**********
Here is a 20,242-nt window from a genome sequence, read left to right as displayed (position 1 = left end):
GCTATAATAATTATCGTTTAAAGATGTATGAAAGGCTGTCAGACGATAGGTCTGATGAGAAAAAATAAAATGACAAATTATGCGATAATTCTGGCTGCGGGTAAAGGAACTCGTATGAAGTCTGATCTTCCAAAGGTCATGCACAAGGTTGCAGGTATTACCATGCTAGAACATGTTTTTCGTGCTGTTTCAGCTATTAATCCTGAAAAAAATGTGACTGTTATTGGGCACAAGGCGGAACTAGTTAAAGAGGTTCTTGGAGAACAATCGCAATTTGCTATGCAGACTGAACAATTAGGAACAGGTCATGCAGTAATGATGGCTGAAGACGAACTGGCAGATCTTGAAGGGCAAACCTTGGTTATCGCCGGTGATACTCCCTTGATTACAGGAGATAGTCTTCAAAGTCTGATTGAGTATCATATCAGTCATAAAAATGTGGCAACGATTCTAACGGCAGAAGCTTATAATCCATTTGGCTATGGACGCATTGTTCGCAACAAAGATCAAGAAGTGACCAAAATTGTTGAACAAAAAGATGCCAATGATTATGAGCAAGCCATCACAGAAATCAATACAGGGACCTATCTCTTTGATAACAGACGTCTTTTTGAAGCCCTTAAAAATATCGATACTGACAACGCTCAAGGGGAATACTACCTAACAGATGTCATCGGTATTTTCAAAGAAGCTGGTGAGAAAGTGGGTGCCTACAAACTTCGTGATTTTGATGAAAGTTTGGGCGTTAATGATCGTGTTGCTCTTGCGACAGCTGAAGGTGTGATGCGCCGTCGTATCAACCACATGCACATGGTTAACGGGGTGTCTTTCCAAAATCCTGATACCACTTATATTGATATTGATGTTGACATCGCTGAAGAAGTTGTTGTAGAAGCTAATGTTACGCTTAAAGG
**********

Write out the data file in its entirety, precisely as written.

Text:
Here is a 20,242-nt window from a genome sequence, read left to right as displayed (position 1 = left end):
GCTATAATAATTATCGTTTAAAGATGTATGAAAGGCTGTCAGACGATAGGTCTGATGAGAAAAAATAAAATGACAAATTATGCGATAATTCTGGCTGCGGGTAAAGGAACTCGTATGAAGTCTGATCTTCCAAAGGTCATGCACAAGGTTGCAGGTATTACCATGCTAGAACATGTTTTTCGTGCTGTTTCAGCTATTAATCCTGAAAAAAATGTGACTGTTATTGGGCACAAGGCGGAACTAGTTAAAGAGGTTCTTGGAGAACAATCGCAATTTGCTATGCAGACTGAACAATTAGGAACAGGTCATGCAGTAATGATGGCTGAAGACGAACTGGCAGATCTTGAAGGGCAAACCTTGGTTATCGCCGGTGATACTCCCTTGATTACAGGAGATAGTCTTCAAAGTCTGATTGAGTATCATATCAGTCATAAAAATGTGGCAACGATTCTAACGGCAGAAGCTTATAATCCATTTGGCTATGGACGCATTGTTCGCAACAAAGATCAAGAAGTGACCAAAATTGTTGAACAAAAAGATGCCAATGATTATGAGCAAGCCATCACAGAAATCAATACAGGGACCTATCTCTTTGATAACAGACGTCTTTTTGAAGCCCTTAAAAATATCGATACTGACAACGCTCAAGGGGAATACTACCTAACAGATGTCATCGGTATTTTCAAAGAAGCTGGTGAGAAAGTGGGTGCCTACAAACTTCGTGATTTTGATGAAAGTTTGGGCGTTAATGATCGTGTTGCTCTTGCGACAGCTGAAGGTGTGATGCGCCGTCGTATCAACCACATGCACATGGTTAACGGGGTGTCTTTCCAAAATCCTGATACCACTTATATTGATATTGATGTTGACATCGCTGAAGAAGTTGTTGTAGAAGCTAATGTTACGCTTAAAGG